It’s like you’re playing your bass and you’re singing, [sings] “Girl, you really got me now. . . .” And if you can easily do that, then you can build on it. But if you can’t separate the two in your head, then it just ain’t going to work. We all have different roles, but we do need to find our role.

Do you think being a singer makes you a more sensitive bass player?

Yeah. I was thinking about that a couple days ago. I was riding down the road listening to Paul McCartney, and then I was listening to Sting, and there was somebody else — Catherine Wheel. I always liked that band. I had all their records, and I played the music, and I’d feel good about it, but I never sat down and really paid attention. A couple days ago I pulled up some videos by them and realized the bass player was the singer. And I went, “Wow, no wonder,” because those bass lines are so moving. If you’re a singer–bass player, you’ve got much more melody in your bass. Regular bass players just stay steady, but I was watching this Ritchie Blackmore story a couple days ago, and they were talking about Glenn Hughes, the difference between him and Roger Glover [as bassists of Deep Purple]. I learned how to play bass from that Machine Head record. I could play Roger Glover backwards. But Ritchie said that Roger, who didn’t sing, played eighth-notes. But, Glenn’s the singer. He always had a rhythm and a melody going. And I said, “Yep, that’s what we do.” They asked me to join Deep Purple back in ’88 or ’89.


Yeah. It was after the Gretchen album. He [Blackmore] heard that record and called me up and says, “Hey, this is Ritchie Blackmore, Deep Purple. We’re looking for a lead singer and wondering if you’d like to give it a shot?” And I go, “Oh, man, our second [King’s X] record is just coming out — I can’t leave my band.” I said, “I’m sorry, I might have to turn you down.” He says, “Okay, mate.”

Do you ever regret that?

Not at all. It’s just a part of the story, bro. I was asked to join Kansas, too, after Steve Walsh quit. And, I said, “No, I could never fill his shoes.” The thing was, I wouldn’t have joined either [band], because I don’t want that pressure. I’ve always been my own person, and I can’t go into a situation and try to morph myself into someone else and take the heat. If you want to be in a band, let me write my lyrics and let me sing my melodies. Other than that, I don’t want to be a part of it. Get somebody else to do it. They’ll do a better job.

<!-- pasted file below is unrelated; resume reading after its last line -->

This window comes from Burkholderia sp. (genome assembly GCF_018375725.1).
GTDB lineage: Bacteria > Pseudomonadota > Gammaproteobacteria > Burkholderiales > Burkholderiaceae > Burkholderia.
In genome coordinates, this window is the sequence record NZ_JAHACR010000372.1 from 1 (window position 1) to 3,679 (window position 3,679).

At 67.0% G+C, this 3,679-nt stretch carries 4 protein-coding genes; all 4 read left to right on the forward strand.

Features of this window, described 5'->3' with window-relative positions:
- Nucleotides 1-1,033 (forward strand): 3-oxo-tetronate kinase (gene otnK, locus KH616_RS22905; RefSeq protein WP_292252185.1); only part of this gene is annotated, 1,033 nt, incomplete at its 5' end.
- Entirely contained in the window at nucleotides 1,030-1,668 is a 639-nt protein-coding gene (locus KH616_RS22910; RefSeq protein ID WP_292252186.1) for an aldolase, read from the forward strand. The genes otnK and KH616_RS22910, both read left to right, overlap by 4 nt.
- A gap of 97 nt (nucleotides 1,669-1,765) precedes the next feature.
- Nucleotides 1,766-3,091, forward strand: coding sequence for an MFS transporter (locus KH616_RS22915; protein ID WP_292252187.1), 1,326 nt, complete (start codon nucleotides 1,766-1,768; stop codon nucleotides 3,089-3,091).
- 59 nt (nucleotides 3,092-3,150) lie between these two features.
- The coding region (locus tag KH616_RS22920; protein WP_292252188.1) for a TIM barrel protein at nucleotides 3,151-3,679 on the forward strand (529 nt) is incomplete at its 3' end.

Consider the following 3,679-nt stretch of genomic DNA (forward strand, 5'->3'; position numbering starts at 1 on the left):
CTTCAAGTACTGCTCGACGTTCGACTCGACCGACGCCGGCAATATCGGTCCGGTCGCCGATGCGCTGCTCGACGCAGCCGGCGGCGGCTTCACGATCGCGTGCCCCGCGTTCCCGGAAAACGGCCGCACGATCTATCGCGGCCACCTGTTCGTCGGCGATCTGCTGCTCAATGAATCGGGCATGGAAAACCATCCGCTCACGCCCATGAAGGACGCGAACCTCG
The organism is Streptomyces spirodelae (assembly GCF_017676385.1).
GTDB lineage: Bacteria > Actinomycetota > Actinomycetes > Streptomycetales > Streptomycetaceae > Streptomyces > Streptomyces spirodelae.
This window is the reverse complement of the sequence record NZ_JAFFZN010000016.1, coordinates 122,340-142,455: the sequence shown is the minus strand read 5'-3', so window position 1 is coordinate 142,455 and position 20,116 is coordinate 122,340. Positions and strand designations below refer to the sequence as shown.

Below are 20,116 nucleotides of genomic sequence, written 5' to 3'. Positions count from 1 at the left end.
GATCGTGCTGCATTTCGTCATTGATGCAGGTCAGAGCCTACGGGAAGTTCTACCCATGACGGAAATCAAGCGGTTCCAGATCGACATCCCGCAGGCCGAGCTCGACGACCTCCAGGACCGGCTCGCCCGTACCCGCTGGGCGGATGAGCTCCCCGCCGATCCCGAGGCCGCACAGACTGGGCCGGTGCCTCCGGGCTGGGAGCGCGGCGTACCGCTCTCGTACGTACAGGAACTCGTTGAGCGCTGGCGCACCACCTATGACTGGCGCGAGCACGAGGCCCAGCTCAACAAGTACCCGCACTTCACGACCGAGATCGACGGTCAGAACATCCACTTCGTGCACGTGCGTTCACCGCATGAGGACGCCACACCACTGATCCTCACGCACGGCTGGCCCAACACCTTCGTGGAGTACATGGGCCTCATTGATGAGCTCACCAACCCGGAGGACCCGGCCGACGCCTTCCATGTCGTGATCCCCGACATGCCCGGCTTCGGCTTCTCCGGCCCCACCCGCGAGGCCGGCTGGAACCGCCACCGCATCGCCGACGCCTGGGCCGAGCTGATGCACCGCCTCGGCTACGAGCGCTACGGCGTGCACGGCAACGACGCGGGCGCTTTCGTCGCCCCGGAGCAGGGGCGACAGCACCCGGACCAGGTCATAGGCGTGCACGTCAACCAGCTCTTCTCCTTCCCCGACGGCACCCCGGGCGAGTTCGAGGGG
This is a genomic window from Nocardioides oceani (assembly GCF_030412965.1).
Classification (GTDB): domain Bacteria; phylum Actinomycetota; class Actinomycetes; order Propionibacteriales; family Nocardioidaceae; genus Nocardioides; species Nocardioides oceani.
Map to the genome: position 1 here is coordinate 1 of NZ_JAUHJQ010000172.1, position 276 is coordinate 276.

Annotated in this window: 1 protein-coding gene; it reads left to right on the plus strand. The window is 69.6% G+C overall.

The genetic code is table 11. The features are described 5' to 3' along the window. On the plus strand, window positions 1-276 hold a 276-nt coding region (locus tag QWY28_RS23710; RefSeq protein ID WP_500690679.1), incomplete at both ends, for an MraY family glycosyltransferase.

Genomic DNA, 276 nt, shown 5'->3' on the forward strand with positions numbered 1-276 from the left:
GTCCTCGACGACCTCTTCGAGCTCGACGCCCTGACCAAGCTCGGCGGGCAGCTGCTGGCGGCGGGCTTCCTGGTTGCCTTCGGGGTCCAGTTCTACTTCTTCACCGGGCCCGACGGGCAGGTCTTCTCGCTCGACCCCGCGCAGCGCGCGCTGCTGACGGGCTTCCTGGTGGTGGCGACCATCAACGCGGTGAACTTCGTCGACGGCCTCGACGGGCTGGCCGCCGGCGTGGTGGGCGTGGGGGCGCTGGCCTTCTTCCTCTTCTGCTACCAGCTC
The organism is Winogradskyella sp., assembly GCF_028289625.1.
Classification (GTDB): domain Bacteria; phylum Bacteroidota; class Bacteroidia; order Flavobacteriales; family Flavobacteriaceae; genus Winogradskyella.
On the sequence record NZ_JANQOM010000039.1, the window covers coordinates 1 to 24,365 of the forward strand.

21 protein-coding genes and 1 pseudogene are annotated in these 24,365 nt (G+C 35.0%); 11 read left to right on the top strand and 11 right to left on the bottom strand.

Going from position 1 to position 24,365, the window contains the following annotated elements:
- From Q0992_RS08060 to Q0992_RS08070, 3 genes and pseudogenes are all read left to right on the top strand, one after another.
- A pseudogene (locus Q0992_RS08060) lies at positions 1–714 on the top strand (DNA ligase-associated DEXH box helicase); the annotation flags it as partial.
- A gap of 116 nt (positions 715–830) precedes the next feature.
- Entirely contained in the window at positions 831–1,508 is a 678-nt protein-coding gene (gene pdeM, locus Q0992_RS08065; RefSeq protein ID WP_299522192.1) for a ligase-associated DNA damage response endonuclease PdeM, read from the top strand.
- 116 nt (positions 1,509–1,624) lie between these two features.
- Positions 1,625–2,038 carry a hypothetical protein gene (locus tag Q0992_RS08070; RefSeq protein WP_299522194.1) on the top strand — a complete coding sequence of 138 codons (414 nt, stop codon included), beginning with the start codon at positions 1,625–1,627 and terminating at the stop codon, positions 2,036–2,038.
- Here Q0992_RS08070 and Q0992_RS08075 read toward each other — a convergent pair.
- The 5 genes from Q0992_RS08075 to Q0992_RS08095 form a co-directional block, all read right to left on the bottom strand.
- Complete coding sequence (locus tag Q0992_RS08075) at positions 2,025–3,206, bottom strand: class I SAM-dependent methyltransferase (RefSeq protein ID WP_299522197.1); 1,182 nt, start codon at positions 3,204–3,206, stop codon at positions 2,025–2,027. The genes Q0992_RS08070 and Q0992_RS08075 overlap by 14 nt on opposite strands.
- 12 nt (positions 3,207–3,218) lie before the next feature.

Is that why you ended up not doing the MC5 gig with Wayne Kramer and those guys?

Well, I wasn’t singing with MC5. That was just playing bass, but the thing with me is, it’s just too much — “dUg bass” is just too much. I’m a bass player that drives and pounds the band and everybody knows that, and MC5 is a punk band. The guitar drives it. It’s nasty guitars. I tried my best and I tried to play as punk as I could, but I just can’t play that loose, if you know what I’m saying. Punk rock has a looseness that they really understand and take pride in, and I’m not one of them. I admire punk rock, but I can’t play it. It wasn’t like everybody said, “Oh, man, this ain’t working.” Wayne said to me, “Dude, you’re bigger than this. You need to go in front of your own groups and do your thing.” One thing is, he’s a wild man onstage and he wanted us all to be really wild onstage. And I would stand in the back and just play my bass. Finally, I said, “Okay, I’ll step up a little bit.” And when I go up to the front of the stage, I can be bigger than life, but there’s just no room for the two of us. It’s his show — it’s his thing.

Being a frontman is what you’ve been doing your whole career. I saw you maybe five times on the Dogman tour, and there were moments where it was as near of a religious experience as I’ve ever had at a concert.

Dude, the Dogman tours were epic. Not that we were great, but there was this magic going on in every corner — everybody got it, everybody was listening. There was nobody talking. It was so loud and so pounding that you couldn’t do anything but just stand there and let us beat you senseless, and I remember that, and I was proud of that.

There was a rumor back in the day that you had so much backline that the bass did not go through the PA.

No, what you heard in the Dogman tour was all stage volume.It was six SVT cabinets, and they were stacked sideways, which made them three times louder according to Ampeg. I had three 1,000-watt Crown power amps pushing my SVP preamp, and I had a [Mesa] Boogie guitar amp for the high end. It was going through a speaker emulator and then into a channel mixer with the low end, and then into the power amps wide open. It was ridiculous. I think about it to this day I just go, “What the fuck? Who am I?” It was ridiculous. It really was. –BM

Hear Him On: KXM, Circle of Dolls (2019, Rat Pak, 2019)


Basses Schecter dUg Pinnick Baron-H Bass LH, Schecter Model-T, Yamaha Custom AES 12-String

Amps Tech 21 dUg Ultra Bass 1000 head, Ampeg SVT-810 cabs

Strings DR Strings Hi-Beams (.040–.100)

Picks Custom-made mediums

For more on Dug: Click Here

Follow Dug: Here

If you're enjoying this story, please support Bass Magazine by making a donation!
You won't find this content anywhere else, and we have so much more coming soon.
A donation will help us continue to bring the future of bass to you, our beloved readers. Thank you!